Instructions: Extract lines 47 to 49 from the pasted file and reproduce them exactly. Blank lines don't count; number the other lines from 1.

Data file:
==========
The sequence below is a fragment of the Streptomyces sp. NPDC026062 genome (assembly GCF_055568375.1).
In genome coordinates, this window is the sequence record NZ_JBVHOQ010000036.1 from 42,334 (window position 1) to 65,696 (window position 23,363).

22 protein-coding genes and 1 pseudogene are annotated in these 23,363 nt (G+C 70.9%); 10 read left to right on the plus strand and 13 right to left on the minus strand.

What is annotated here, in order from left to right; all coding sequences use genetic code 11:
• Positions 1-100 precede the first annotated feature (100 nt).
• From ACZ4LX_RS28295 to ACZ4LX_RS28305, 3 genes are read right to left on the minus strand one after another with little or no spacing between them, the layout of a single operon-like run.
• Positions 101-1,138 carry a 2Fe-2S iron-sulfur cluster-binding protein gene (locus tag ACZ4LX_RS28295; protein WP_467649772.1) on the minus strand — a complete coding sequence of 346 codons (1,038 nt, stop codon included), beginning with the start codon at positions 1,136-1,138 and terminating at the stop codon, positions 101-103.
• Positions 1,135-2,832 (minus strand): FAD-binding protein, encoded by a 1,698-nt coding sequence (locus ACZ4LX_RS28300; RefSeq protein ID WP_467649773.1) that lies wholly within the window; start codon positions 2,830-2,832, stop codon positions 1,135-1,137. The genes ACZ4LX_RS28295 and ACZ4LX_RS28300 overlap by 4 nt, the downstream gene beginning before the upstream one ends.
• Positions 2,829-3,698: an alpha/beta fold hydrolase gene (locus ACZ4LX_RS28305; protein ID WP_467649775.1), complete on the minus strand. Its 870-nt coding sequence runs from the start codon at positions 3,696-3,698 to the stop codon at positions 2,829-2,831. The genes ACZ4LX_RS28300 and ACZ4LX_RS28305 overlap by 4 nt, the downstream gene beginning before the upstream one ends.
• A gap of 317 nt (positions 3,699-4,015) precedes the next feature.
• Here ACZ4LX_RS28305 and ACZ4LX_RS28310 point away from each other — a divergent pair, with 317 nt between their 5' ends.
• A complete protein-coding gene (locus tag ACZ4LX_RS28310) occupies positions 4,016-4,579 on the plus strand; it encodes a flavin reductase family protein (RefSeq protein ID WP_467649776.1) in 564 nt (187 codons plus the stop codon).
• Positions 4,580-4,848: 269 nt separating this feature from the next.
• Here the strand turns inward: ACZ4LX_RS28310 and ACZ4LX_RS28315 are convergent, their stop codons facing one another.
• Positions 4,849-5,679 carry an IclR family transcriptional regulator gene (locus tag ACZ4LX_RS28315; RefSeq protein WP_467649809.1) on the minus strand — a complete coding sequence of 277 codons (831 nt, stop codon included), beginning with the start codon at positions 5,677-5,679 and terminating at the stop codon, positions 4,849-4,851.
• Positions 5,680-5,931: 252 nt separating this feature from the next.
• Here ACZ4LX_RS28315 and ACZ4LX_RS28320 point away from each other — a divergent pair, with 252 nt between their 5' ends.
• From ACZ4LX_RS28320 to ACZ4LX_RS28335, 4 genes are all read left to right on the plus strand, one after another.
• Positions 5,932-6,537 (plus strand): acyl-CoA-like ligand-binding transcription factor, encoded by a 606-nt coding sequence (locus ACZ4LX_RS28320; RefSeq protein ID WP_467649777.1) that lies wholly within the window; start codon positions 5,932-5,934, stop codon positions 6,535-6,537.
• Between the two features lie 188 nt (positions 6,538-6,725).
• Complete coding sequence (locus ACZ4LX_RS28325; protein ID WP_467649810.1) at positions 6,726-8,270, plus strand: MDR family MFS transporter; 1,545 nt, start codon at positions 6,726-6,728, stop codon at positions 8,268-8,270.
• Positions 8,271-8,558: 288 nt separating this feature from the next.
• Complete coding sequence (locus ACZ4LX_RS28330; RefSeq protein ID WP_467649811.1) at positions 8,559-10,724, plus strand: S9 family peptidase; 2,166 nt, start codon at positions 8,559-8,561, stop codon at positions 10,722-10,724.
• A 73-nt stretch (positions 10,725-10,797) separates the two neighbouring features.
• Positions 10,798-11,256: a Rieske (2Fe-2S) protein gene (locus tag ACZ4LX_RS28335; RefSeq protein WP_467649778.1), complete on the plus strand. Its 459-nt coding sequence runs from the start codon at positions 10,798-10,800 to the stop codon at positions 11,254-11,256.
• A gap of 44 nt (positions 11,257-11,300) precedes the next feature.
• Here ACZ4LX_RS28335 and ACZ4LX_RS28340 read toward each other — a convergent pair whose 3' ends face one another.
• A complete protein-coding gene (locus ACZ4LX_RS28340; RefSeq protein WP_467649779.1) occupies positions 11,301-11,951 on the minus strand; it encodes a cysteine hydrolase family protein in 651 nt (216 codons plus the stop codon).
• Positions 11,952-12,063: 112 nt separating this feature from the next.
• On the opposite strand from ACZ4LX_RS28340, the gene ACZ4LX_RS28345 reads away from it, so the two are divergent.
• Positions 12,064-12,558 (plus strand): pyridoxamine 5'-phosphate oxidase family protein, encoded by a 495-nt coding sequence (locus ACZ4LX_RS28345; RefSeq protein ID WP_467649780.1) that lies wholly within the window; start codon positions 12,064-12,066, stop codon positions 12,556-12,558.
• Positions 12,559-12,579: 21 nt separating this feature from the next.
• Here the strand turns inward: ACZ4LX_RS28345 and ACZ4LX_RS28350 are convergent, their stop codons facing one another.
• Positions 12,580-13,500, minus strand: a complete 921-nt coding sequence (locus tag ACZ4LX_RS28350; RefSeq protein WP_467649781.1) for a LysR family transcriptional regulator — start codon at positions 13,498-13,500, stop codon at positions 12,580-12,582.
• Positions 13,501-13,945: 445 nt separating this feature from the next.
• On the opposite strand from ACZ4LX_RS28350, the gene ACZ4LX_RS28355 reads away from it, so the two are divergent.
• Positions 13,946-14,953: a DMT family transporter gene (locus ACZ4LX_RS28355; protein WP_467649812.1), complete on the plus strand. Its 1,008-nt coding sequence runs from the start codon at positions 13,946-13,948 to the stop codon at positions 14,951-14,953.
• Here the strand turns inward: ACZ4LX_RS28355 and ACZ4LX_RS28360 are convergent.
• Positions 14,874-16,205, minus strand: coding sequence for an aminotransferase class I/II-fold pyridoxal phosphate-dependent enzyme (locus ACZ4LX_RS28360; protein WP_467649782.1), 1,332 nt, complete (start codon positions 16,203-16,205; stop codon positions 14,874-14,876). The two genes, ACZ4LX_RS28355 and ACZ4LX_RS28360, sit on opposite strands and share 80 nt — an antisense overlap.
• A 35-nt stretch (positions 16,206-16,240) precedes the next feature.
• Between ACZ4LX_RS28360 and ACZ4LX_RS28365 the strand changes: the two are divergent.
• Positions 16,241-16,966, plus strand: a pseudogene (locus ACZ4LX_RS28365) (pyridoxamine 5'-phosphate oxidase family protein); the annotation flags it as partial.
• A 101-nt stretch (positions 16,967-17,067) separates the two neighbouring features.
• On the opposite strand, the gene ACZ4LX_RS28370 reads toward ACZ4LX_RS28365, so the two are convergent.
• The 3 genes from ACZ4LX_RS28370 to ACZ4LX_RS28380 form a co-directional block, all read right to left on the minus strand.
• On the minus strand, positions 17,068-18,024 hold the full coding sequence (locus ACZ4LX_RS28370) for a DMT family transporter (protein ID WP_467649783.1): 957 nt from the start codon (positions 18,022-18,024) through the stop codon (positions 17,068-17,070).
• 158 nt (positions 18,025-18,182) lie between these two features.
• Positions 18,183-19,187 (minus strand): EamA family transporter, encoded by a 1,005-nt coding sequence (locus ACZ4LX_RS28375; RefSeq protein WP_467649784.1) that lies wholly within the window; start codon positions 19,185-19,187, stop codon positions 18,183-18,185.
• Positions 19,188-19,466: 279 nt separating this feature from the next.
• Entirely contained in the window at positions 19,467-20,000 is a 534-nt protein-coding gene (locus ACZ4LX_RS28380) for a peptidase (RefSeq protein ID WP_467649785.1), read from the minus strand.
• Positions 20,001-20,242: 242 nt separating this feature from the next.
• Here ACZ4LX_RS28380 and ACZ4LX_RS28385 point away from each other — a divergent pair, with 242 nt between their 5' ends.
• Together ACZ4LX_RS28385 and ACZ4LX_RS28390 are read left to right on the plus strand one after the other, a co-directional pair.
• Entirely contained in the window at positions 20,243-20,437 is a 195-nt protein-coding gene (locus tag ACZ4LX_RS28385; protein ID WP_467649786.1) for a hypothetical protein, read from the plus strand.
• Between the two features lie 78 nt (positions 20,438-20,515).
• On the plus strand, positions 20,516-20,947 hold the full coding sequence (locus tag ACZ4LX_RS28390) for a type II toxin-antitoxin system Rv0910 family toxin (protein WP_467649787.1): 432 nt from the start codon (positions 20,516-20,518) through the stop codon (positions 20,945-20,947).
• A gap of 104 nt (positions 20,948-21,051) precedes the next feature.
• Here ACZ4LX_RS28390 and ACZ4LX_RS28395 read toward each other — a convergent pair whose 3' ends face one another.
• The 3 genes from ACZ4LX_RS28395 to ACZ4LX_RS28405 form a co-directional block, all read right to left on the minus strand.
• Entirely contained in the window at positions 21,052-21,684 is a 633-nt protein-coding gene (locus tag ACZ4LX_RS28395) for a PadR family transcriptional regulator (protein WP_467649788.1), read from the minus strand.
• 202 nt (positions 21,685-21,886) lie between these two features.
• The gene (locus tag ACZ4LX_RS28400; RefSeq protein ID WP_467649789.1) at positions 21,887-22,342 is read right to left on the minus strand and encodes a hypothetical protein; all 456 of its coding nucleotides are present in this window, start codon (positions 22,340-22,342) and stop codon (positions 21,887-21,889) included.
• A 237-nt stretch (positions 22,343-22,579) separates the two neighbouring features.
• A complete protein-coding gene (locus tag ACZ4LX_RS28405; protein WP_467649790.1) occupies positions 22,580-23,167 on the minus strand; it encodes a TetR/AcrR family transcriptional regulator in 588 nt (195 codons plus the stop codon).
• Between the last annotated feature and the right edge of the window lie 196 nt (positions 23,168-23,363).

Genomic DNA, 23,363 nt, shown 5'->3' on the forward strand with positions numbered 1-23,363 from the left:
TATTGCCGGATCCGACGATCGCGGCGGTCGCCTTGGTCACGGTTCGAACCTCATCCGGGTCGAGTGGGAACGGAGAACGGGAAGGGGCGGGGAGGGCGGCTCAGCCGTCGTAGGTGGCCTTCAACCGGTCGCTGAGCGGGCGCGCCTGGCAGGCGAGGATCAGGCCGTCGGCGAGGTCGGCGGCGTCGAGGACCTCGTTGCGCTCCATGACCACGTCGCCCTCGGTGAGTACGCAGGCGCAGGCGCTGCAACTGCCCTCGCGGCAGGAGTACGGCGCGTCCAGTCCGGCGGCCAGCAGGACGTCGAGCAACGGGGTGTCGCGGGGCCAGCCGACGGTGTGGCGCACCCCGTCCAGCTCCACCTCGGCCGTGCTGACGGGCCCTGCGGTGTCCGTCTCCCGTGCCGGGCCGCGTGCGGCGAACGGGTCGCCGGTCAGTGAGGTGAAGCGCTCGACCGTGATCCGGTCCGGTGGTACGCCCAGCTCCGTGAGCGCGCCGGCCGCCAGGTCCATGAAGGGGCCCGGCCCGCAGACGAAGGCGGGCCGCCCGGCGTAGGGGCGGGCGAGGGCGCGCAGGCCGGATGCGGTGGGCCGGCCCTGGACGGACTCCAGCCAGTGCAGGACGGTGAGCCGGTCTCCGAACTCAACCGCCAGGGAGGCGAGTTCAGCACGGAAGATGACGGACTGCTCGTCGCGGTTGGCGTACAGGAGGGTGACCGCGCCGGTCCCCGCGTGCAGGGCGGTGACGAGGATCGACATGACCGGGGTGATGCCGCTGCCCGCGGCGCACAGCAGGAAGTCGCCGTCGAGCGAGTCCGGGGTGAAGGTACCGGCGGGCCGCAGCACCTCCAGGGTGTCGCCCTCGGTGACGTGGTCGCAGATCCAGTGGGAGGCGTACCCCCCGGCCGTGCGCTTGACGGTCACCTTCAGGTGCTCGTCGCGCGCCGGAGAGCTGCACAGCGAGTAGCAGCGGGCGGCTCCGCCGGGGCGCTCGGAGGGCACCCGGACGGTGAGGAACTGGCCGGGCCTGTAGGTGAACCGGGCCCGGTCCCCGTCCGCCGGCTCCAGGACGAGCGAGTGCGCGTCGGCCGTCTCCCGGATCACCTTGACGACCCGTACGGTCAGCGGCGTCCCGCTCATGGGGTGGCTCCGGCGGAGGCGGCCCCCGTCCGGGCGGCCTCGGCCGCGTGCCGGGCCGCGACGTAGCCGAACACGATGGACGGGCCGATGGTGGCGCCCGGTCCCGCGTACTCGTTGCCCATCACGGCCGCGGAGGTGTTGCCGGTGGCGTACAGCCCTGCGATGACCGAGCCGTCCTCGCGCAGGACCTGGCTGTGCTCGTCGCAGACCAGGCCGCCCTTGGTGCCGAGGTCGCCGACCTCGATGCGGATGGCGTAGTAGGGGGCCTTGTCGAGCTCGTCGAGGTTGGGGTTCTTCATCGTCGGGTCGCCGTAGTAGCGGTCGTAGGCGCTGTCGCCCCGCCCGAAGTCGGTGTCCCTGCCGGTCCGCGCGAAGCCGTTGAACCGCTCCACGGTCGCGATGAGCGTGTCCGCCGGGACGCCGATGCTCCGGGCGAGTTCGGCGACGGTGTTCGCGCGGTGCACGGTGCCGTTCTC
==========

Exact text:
• 158 nt (positions 18,025-18,182) lie between these two features.
• Positions 18,183-19,187 (minus strand): EamA family transporter, encoded by a 1,005-nt coding sequence (locus ACZ4LX_RS28375; RefSeq protein WP_467649784.1) that lies wholly within the window; start codon positions 19,185-19,187, stop codon positions 18,183-18,185.
• Positions 19,188-19,466: 279 nt separating this feature from the next.